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You are a volunteer British soldier in the trenches in 1916. Describe what it is like.

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Introduction

You are a volunteer British soldier in the trenches in 1916. Describe what it is like. My name is William White, known to most people as Will, and I am fighting for my country in the war. I am a volunteer soldier and so far my experiences have been extraordinary. Back in 1914 when war was declared I wasn't that interested in fighting for Britain. I was aged 17 and much more interested in medicine. For many years it had been my ambition to study science and become a doctor. Of course, the announcement that my country was at war did worry me, and I realised that my life might change a bit, but back then everyone thought it'd all be over within a few months. I still lived with my mother, father and younger brother William, and I was planning to propose to my darling love Betty in due time. She was so beautiful and we loved each other dearly. A lot of people from my town of Leighton Buzzard rushed to enrol, caught by the fever that was spreading the country. ...read more.

Middle

I felt no guilt at not enrolling, and I didn't consider myself to be lazy or a coward. I just had no interest in destroying lives when I could be saving them instead. After a while I started getting dirty looks from a few people - Mrs. Brown at the grocer's stopped chatting to me when I popped over to get the vegetables, and old Mr. Bedley from down the street would clear his throat and mutter something about 'the youth of today' whenever I passed him in his garden. Generally though, I was treated as normal until my father returned. For the past month he'd been working in a London bank. We received a telegram from him when news of the war was announced, and he returned earlier than planned because peoples' priorities both in London and here had changed. I knew for a fact that my mother didn't want me to fight - she'd always encouraged me to follow my dreams, and like many other mothers, she didn't want her son to go away and maybe never return. ...read more.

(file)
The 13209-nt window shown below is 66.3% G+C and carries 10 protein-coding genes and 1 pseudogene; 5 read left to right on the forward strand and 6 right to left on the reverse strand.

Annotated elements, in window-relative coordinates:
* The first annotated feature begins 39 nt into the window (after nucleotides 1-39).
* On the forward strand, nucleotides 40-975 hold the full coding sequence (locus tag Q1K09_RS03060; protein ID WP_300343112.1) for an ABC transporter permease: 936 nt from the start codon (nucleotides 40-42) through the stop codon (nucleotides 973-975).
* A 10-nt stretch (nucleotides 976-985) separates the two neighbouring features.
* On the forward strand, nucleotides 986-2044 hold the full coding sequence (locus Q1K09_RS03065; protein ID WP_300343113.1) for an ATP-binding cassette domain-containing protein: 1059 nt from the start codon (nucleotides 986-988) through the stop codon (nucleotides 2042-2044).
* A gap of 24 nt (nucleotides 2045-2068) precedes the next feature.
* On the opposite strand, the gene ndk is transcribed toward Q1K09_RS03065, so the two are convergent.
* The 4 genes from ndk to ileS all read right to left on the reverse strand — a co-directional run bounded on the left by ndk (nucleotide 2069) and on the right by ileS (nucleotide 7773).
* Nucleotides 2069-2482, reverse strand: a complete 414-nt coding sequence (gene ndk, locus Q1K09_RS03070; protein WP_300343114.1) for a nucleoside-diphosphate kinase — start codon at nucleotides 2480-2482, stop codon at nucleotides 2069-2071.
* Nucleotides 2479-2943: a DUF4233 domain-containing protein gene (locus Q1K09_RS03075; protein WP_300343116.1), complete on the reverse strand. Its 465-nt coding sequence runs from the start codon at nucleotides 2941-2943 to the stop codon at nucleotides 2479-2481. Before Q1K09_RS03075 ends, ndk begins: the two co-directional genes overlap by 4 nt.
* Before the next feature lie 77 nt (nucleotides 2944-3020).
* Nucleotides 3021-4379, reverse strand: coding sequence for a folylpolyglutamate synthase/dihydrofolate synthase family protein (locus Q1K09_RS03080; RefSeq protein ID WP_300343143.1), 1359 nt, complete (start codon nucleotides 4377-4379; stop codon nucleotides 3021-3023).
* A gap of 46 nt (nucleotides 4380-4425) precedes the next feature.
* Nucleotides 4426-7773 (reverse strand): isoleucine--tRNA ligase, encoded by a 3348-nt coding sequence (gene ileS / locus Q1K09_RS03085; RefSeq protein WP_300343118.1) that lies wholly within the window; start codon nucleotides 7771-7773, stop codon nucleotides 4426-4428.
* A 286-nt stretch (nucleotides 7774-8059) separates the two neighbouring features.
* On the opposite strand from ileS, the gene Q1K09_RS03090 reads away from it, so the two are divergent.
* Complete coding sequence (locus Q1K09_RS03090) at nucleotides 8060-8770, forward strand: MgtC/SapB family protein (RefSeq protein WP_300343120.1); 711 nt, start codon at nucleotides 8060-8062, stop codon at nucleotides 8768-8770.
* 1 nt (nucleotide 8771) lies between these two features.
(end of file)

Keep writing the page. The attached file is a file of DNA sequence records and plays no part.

Conclusion

Well, I heard enough reasons to sign up that night, but my heart just wasn't in it. I went for a long walk the next day, thinking things over. Recruitment posters were stuck everywhere and for the first time they all seemed to be directed at me. The most common one was of Lord Kitchener pointing his finger and saying 'your country needs you!'. Much as I tried to avoid it, his stare and critical finger followed me wherever I went. Other posters showed Germans abusing small children and pouring water away in front of dying soldiers. But the one that stuck in my mind the most featured a man sitting in his armchair with his children on the floor. One of them was reading a book about the war and asking 'Daddy, what did you do in the war?'. The look on the man's face haunted me and I began to wonder if I would regret not fighting for Britain in the future. The posters had a point, I didn't want my future family to be ashamed of me, and it was only going to be for a few months anyway... ...read more.

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